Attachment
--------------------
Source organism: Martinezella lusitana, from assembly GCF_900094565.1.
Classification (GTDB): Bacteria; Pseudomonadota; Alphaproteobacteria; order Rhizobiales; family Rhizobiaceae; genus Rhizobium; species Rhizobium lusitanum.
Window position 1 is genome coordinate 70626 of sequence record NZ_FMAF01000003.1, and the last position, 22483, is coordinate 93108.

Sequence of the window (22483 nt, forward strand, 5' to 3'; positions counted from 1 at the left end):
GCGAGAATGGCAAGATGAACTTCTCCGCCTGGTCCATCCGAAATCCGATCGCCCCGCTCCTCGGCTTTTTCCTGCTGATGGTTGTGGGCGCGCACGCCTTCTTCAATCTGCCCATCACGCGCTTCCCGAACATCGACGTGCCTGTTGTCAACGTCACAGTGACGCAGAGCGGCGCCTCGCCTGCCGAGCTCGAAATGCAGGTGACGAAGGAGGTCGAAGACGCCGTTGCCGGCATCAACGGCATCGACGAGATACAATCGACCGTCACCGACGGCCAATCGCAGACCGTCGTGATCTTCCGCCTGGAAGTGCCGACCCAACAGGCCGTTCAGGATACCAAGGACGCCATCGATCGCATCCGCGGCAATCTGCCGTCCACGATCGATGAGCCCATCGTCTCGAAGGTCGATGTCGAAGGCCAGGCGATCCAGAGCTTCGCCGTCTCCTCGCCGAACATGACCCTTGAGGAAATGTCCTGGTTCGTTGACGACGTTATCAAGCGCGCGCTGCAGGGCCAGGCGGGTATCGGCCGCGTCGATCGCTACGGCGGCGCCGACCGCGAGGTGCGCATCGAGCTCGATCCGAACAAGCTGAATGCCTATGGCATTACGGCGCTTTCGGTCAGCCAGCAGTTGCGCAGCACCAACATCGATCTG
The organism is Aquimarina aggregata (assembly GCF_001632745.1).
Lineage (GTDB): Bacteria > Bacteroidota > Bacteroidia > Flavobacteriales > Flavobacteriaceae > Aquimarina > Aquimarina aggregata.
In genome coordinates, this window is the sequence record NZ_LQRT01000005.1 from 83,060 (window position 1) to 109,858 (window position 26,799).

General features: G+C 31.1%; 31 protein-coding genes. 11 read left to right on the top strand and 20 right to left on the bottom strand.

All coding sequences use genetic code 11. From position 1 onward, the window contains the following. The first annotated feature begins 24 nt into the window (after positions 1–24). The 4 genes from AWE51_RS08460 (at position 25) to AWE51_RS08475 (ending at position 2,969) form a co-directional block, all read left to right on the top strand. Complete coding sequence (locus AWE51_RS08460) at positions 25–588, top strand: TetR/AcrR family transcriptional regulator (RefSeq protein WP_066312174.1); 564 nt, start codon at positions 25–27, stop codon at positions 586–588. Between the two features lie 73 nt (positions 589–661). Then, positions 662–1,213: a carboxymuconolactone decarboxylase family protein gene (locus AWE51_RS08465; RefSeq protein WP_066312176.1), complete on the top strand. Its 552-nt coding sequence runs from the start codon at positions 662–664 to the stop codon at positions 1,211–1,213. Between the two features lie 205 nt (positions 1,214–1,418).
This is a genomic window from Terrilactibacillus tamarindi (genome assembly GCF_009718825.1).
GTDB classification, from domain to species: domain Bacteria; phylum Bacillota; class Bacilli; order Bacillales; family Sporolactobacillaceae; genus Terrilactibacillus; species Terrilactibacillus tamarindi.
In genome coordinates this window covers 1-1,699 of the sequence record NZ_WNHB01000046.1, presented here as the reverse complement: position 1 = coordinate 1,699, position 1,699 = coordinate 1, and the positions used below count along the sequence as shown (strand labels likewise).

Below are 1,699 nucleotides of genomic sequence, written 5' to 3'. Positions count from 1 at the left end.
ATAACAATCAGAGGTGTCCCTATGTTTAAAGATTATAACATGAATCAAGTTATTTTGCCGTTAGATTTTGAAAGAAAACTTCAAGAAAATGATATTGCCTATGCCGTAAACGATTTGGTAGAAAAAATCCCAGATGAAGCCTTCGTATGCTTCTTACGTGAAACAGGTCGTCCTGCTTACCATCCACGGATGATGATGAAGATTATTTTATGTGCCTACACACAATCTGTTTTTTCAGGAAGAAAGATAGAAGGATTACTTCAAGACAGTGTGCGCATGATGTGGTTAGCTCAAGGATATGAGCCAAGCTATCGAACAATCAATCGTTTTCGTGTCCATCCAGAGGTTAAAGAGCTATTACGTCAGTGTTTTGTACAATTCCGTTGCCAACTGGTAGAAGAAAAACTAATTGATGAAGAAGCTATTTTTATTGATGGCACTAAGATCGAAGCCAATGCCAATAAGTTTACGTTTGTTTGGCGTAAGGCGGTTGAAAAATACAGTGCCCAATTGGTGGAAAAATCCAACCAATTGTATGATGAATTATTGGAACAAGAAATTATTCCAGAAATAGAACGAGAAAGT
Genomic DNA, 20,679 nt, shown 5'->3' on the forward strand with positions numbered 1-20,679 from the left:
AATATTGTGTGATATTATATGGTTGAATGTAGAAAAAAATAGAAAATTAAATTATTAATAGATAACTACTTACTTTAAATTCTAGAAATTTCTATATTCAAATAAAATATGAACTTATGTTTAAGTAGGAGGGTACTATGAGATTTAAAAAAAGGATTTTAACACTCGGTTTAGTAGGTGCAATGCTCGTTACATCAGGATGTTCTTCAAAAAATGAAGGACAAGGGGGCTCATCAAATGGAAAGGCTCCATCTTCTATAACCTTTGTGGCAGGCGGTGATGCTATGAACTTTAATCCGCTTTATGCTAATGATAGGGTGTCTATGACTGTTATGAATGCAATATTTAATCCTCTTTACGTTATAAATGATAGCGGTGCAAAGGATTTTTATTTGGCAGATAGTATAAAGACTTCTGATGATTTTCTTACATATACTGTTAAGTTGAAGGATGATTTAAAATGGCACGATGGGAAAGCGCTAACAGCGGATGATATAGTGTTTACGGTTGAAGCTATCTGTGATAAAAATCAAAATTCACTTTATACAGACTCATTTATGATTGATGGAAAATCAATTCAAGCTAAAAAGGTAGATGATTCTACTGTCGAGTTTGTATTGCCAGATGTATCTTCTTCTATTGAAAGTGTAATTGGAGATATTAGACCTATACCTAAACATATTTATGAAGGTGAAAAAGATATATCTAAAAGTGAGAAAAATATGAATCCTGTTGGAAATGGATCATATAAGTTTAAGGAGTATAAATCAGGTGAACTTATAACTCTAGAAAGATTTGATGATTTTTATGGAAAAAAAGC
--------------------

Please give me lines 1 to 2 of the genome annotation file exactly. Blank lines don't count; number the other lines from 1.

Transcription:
Source organism: Martinezella lusitana, from assembly GCF_900094565.1.
Classification (GTDB): Bacteria; Pseudomonadota; Alphaproteobacteria; order Rhizobiales; family Rhizobiaceae; genus Rhizobium; species Rhizobium lusitanum.